There was nothing I could do about cooking the ramen so I crushed it in the bag with my fist and ate it dry and straight from the packet. I hadn’t realized how hungry I was, but at least now I had a wine key. Wine on an empty stomach was like drinking three bottles on a full stomach. As the ramen crunched between my teeth I went back into the bathroom and inspected Cyclone Sally’s Xanax prescription. It seemed strange that such an important item would be left behind, but from Bill’s story it sounded like she left in a hurry and, wherever she was, could get plenty more. Though, there was that other thing he said lingering in my mind. They way he said she wouldn’t be coming back. Ever. The only thing I thought he could possibly mean was Cyclone Sally was either in prison, or dead. In which case she wouldn’t be coming back for the Xanax after all. Finder’s keepers.
I took the bottle with me to the comforter where I sat and snacked on the dried ramen and drank from the wine bottle. I tried to focus on a coffee table book about traveling. Destinations that Seth and I wanted to visit together, maybe even move there. I found myself drinking more wine than eating more ramen and with each page I could feel my lungs struggling for air. That itching continued and I still could not bear to look in that box of clothes with Seth’s photo right beneath the flaps. I drank straight from the bottle. Two gulps. Three gulps. Four. I sat the bottle down feeling optimistic that so much still remained and that I already was feeling the pleasant buzz.
I looked at the job application papers stacked nicely beside me, careful not to spill wine on them, and wondered if I was wasting my time. Not one of those places was hiring, and every line, every question was a painful reminder of my predicament. My previous employer had fired me for refusing to pick up other employees shifts. I had a strict deal with them before they hired me that I could only work on certain days and no more or less. They agreed, so when they fired me, they broke the contract they arranged. I got nothing from them. Not even unemployment. The worst part was when it came to the references. I had none. Maybe Bill could be a reference. If he wanted me to pay my rent, he’d better agree. I could maybe use Seth, I was sure he’d be supportive, but knowing that I would have to speak to him beforehand punched my heart out of my chest. I didn’t want him to know how terrible I was without him. I wished I could lie to him, to tell him I was getting on my feet, but he’d hear it in my voice. You don’t live with someone for five years without knowing when they are lying. He wouldn’t care to hear from me. He made that very clear when he told me I had to move out. My distress would be an inconvenience for him.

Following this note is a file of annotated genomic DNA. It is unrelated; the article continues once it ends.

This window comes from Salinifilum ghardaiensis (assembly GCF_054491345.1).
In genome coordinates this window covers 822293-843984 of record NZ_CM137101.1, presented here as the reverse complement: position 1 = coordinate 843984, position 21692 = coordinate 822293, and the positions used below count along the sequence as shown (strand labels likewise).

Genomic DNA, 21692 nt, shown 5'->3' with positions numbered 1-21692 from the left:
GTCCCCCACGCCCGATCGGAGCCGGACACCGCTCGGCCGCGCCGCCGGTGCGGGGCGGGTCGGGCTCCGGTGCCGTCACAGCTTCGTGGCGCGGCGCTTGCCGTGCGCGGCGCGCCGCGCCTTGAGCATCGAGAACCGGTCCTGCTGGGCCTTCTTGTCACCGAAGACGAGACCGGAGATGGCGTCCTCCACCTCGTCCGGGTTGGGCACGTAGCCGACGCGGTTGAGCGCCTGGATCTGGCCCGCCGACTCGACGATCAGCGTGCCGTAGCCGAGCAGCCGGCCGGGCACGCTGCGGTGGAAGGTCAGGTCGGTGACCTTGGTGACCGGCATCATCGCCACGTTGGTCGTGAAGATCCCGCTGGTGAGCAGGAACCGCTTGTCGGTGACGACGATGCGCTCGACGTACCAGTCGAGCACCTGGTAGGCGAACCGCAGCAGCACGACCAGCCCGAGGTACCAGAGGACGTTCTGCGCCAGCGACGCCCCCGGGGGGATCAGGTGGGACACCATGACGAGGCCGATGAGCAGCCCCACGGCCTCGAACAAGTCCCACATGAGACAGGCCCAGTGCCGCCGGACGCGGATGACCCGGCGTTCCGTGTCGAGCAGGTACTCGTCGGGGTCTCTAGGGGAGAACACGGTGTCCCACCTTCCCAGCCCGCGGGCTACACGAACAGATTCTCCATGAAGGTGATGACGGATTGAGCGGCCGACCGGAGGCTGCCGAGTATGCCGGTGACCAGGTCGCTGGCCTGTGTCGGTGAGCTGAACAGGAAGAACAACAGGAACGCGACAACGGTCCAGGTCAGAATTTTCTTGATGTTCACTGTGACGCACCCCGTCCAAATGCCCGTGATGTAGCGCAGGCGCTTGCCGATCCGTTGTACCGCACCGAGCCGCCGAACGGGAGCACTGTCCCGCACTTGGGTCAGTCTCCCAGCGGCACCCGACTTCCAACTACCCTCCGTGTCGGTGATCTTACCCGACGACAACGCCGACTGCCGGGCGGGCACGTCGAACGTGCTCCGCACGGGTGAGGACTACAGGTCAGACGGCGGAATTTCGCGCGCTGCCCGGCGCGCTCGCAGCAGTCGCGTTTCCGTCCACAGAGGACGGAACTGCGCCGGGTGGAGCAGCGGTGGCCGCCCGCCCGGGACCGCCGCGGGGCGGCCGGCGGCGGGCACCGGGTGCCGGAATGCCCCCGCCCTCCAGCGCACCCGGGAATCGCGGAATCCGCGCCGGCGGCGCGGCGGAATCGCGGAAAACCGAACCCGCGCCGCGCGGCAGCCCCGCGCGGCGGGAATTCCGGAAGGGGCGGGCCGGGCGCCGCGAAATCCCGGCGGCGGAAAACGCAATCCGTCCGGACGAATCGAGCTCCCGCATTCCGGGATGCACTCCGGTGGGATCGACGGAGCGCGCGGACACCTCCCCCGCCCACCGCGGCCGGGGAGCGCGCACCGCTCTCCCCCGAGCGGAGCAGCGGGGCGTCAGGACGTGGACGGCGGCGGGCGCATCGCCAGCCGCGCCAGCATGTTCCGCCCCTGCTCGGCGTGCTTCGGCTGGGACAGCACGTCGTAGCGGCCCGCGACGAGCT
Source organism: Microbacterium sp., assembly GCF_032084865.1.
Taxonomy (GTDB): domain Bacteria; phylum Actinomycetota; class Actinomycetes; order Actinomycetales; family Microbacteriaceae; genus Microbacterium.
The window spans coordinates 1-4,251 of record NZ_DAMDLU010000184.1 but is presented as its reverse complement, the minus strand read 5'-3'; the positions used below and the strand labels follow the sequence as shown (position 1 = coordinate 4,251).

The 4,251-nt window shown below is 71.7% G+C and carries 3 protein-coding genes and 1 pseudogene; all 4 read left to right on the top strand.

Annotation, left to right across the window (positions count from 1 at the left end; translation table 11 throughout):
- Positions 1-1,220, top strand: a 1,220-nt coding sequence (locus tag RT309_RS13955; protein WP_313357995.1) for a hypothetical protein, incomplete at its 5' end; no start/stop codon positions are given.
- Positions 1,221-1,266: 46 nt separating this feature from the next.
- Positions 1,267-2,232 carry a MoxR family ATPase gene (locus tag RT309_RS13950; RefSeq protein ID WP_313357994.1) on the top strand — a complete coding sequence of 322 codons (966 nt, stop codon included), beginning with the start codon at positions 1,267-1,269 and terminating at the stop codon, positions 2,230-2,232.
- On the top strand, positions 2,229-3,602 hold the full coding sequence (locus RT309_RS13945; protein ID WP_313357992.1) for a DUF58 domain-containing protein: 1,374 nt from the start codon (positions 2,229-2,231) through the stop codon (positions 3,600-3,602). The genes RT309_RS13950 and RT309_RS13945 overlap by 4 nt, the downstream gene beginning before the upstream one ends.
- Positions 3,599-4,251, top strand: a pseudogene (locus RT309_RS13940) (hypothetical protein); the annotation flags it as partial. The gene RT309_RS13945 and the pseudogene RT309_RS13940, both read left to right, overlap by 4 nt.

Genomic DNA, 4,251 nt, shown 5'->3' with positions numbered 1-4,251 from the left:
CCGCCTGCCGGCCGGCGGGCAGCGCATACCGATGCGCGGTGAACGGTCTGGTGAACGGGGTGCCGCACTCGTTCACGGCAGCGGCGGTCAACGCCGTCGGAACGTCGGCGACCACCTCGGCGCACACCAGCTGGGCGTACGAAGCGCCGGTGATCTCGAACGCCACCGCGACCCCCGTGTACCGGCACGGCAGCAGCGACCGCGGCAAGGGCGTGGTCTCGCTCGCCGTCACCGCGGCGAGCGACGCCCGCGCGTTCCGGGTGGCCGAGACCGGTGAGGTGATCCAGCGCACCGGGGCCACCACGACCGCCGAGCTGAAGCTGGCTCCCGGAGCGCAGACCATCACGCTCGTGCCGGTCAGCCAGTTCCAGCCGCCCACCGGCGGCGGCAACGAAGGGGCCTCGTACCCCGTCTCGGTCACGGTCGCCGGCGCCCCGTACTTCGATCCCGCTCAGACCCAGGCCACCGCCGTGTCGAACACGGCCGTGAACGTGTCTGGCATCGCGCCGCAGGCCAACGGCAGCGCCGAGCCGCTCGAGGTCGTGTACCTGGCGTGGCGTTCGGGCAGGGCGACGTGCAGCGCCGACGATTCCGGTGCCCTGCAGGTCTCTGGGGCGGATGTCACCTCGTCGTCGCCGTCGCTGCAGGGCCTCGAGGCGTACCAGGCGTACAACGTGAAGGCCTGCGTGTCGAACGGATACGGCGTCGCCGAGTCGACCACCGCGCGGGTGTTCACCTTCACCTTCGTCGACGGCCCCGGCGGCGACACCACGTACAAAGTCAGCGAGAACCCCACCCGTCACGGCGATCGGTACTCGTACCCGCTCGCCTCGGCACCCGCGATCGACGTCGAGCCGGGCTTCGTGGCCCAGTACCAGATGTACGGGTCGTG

My eyes feel heavy and I let that acidic sensation flow. I’m burning up so I remove my shirt and sit there in my black bra with the bottle of cabernet sauvignon in one hand and rolling the bottle of Cyclone Sally’s Xanax in the other. Between them I see an opportunity to escape. Just one day, I tell myself. Just survive one more day.
I know drinking the rest of the bottle isn’t a good idea, but I take three more gulps, and rest my head against the pillow. The clock flashes 12:00 still and I stare at it until my eyes close, happy to know there’d still be leftover wine when I wake up. I drift into an uncomfortable sleep. My shoulders ache from sleeping on the floor, and disturbing images swirl in my nightmares.
Movement through the room awakens me enough to remind myself I’m at home in bed and Seth has just come in from a late shift at the restaurant. I existed in hat place of sleep where you can hear and sense your surroundings, but can’t speak or move. I’m dizzy with drunkenness and I hear Seth’s footsteps come toward my bed. Relief overwhelms me when I sense him lean over me, like a protective shield, so close I feel his warm breath on my cheeks. He whispers: “Come to bed, sweetie,” and my eyes shoot open.